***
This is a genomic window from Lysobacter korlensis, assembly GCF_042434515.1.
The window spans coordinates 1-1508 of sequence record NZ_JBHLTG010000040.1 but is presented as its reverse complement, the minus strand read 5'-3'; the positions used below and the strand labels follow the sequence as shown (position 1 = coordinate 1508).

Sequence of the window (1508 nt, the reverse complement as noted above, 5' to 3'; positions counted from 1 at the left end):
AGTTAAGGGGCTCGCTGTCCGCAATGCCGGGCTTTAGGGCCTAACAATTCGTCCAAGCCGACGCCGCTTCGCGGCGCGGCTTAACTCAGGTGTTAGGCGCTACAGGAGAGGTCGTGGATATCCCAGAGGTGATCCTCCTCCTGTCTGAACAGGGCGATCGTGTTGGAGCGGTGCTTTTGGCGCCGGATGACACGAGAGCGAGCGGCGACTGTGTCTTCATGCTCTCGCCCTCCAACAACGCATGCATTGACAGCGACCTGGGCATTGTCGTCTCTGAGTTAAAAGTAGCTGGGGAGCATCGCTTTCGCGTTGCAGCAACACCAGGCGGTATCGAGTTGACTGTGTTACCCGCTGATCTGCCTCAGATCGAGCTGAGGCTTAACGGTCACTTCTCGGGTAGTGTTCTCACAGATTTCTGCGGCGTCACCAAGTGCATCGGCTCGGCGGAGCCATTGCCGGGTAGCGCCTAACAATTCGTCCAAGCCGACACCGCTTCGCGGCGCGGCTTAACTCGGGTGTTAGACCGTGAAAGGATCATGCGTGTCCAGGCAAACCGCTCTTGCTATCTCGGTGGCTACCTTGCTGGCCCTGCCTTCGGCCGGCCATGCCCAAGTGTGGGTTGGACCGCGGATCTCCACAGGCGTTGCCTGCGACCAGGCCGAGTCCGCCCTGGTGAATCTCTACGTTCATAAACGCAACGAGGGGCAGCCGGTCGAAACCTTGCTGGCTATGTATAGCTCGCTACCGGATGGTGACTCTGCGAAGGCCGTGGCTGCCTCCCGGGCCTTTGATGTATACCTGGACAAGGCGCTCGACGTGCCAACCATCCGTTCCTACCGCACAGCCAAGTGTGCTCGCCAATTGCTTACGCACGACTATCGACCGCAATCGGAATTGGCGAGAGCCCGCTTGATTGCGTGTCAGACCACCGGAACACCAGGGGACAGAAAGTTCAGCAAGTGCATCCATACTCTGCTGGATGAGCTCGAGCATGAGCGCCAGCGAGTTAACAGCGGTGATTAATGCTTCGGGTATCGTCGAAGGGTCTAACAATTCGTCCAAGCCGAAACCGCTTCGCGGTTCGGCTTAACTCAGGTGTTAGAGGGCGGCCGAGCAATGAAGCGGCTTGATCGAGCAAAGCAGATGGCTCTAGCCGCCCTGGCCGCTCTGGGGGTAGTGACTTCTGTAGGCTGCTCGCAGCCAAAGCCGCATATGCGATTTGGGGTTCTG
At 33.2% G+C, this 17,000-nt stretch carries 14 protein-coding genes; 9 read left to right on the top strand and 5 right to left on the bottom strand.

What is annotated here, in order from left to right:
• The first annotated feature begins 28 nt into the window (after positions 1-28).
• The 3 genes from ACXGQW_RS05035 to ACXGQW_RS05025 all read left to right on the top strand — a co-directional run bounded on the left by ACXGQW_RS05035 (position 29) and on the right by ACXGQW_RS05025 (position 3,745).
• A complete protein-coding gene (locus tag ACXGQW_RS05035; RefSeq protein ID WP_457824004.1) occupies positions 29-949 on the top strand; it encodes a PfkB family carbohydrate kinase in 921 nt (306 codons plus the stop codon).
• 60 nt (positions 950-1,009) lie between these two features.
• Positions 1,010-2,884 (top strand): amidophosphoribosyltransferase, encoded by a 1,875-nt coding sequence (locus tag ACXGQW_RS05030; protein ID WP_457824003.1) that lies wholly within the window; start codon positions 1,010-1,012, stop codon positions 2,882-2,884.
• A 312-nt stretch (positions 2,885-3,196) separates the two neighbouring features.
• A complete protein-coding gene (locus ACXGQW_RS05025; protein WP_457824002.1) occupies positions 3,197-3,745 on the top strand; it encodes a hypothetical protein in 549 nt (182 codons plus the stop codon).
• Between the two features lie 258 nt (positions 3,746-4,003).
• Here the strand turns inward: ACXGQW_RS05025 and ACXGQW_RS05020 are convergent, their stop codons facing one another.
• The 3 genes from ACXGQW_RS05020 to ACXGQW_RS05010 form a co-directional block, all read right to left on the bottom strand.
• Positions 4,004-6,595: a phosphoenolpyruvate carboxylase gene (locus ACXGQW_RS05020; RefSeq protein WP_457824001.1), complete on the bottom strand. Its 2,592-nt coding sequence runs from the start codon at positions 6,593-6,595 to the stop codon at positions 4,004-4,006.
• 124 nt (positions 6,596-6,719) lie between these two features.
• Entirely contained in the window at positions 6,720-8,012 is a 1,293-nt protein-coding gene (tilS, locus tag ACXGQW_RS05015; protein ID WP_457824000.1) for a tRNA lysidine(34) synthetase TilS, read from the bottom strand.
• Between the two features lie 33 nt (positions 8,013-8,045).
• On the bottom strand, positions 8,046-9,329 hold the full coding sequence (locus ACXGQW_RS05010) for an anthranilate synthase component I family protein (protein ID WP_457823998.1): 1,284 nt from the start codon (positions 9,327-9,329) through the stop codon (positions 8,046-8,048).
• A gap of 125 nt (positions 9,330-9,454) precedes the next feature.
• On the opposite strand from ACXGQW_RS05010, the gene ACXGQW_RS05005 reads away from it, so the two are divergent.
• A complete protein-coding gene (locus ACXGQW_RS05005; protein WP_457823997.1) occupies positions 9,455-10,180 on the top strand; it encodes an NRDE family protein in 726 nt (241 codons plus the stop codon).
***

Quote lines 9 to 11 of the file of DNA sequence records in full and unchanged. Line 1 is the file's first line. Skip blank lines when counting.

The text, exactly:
• A complete protein-coding gene (locus tag ACXGQW_RS05035; RefSeq protein ID WP_457824004.1) occupies positions 29-949 on the top strand; it encodes a PfkB family carbohydrate kinase in 921 nt (306 codons plus the stop codon).
• 60 nt (positions 950-1,009) lie between these two features.
• Positions 1,010-2,884 (top strand): amidophosphoribosyltransferase, encoded by a 1,875-nt coding sequence (locus tag ACXGQW_RS05030; protein ID WP_457824003.1) that lies wholly within the window; start codon positions 1,010-1,012, stop codon positions 2,882-2,884.